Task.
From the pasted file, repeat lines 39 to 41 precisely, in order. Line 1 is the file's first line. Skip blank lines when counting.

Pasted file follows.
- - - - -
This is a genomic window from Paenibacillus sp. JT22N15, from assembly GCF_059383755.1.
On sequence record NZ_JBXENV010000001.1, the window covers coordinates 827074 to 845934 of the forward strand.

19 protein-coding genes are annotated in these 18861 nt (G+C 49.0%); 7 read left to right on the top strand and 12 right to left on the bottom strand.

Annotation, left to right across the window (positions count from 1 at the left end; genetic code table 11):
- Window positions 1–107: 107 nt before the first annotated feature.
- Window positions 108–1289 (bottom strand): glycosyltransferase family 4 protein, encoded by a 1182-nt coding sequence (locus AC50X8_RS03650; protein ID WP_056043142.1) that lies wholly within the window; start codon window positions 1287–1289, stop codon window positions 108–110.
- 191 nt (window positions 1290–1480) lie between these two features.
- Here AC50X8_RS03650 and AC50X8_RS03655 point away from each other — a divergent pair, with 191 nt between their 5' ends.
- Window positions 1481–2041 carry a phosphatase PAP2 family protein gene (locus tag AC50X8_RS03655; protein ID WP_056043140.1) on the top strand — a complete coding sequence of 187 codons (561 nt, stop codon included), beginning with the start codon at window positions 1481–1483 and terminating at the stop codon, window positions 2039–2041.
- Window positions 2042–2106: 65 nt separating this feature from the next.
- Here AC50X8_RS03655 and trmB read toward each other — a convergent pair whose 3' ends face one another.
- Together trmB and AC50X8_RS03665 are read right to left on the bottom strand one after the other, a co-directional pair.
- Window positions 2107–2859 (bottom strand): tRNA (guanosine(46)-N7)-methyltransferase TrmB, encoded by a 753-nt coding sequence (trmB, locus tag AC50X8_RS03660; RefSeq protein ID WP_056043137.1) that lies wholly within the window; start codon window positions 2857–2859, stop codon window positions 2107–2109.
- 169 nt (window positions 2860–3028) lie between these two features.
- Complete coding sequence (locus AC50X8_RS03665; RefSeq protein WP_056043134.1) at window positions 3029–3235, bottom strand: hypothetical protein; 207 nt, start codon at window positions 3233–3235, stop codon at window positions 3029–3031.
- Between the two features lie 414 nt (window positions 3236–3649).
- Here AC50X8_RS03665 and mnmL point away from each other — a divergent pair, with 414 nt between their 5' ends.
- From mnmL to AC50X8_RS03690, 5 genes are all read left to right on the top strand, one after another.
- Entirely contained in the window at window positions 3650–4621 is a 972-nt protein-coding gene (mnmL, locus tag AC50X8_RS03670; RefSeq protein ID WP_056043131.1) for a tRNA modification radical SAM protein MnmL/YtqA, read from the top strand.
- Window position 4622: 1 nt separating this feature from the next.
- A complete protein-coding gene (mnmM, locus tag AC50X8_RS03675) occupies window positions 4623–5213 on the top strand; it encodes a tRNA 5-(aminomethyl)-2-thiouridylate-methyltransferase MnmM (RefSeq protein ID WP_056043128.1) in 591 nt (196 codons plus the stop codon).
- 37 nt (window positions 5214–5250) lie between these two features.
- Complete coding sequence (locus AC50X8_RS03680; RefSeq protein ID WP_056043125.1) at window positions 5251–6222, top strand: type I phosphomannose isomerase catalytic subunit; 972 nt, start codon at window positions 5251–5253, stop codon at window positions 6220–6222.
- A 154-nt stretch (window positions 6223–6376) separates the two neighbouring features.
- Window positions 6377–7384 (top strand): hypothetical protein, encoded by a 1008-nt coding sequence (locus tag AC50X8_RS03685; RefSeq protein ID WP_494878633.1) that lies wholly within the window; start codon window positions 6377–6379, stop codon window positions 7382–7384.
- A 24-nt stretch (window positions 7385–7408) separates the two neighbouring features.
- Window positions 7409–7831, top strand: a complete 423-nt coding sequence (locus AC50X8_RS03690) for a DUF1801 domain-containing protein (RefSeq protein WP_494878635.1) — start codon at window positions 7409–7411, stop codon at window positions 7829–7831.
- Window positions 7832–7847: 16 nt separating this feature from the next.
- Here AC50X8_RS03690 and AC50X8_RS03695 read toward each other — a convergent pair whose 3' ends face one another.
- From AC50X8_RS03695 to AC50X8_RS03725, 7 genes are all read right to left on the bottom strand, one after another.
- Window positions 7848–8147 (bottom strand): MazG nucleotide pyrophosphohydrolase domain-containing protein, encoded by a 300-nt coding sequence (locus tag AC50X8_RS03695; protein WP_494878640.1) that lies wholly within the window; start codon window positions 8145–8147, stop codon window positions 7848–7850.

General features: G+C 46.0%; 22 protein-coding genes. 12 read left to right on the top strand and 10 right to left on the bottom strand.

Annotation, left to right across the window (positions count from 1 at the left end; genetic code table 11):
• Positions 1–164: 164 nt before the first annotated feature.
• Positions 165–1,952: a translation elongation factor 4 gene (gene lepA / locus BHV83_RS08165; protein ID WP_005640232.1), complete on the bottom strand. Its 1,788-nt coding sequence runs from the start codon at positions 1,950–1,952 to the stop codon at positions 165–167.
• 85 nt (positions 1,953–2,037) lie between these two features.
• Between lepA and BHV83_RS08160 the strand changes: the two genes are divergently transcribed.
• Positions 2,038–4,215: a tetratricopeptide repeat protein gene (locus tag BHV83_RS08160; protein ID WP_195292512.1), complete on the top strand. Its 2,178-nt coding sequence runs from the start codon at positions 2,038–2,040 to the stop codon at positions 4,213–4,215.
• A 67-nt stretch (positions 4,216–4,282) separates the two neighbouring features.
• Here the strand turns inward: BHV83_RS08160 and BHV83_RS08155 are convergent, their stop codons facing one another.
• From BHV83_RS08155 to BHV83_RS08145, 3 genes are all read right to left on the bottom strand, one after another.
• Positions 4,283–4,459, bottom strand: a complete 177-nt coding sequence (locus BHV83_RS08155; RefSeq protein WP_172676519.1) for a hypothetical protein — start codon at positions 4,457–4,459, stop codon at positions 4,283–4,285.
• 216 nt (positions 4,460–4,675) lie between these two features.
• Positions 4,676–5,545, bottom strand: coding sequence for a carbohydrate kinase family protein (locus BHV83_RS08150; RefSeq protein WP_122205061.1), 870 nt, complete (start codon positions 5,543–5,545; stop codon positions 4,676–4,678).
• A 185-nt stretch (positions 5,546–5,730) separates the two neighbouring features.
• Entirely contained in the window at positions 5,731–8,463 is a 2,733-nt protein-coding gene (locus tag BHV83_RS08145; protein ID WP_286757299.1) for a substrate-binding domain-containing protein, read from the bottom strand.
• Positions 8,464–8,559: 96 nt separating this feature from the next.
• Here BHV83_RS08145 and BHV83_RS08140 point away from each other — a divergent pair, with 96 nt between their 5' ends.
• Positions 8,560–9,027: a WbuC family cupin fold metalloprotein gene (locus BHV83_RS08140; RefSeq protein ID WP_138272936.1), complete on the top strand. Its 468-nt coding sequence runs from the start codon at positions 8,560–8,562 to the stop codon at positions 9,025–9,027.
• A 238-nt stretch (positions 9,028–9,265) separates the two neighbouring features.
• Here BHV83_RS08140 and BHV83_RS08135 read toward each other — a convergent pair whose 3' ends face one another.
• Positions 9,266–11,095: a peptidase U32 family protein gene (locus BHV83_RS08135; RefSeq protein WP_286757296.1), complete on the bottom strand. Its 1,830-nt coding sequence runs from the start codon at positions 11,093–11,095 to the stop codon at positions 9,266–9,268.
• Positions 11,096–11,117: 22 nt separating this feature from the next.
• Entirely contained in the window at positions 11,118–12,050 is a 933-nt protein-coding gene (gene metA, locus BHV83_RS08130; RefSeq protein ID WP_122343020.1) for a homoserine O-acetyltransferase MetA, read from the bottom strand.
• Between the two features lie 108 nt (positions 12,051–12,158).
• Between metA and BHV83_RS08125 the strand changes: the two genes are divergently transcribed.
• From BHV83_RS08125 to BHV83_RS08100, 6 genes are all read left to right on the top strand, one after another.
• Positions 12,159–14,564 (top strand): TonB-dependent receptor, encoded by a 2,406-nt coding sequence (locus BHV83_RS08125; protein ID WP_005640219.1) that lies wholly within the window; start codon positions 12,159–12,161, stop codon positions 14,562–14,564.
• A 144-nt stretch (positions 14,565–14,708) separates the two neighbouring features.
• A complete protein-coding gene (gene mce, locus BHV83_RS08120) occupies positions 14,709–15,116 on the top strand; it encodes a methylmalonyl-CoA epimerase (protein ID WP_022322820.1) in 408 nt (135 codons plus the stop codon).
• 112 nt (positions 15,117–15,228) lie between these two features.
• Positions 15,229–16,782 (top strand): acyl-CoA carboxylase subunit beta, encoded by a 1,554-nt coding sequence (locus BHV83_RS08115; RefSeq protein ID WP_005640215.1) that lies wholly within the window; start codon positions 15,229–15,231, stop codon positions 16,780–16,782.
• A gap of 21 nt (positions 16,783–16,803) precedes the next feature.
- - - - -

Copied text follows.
• A 67-nt stretch (positions 4,216–4,282) separates the two neighbouring features.
• Here the strand turns inward: BHV83_RS08160 and BHV83_RS08155 are convergent, their stop codons facing one another.
• From BHV83_RS08155 to BHV83_RS08145, 3 genes are all read right to left on the bottom strand, one after another.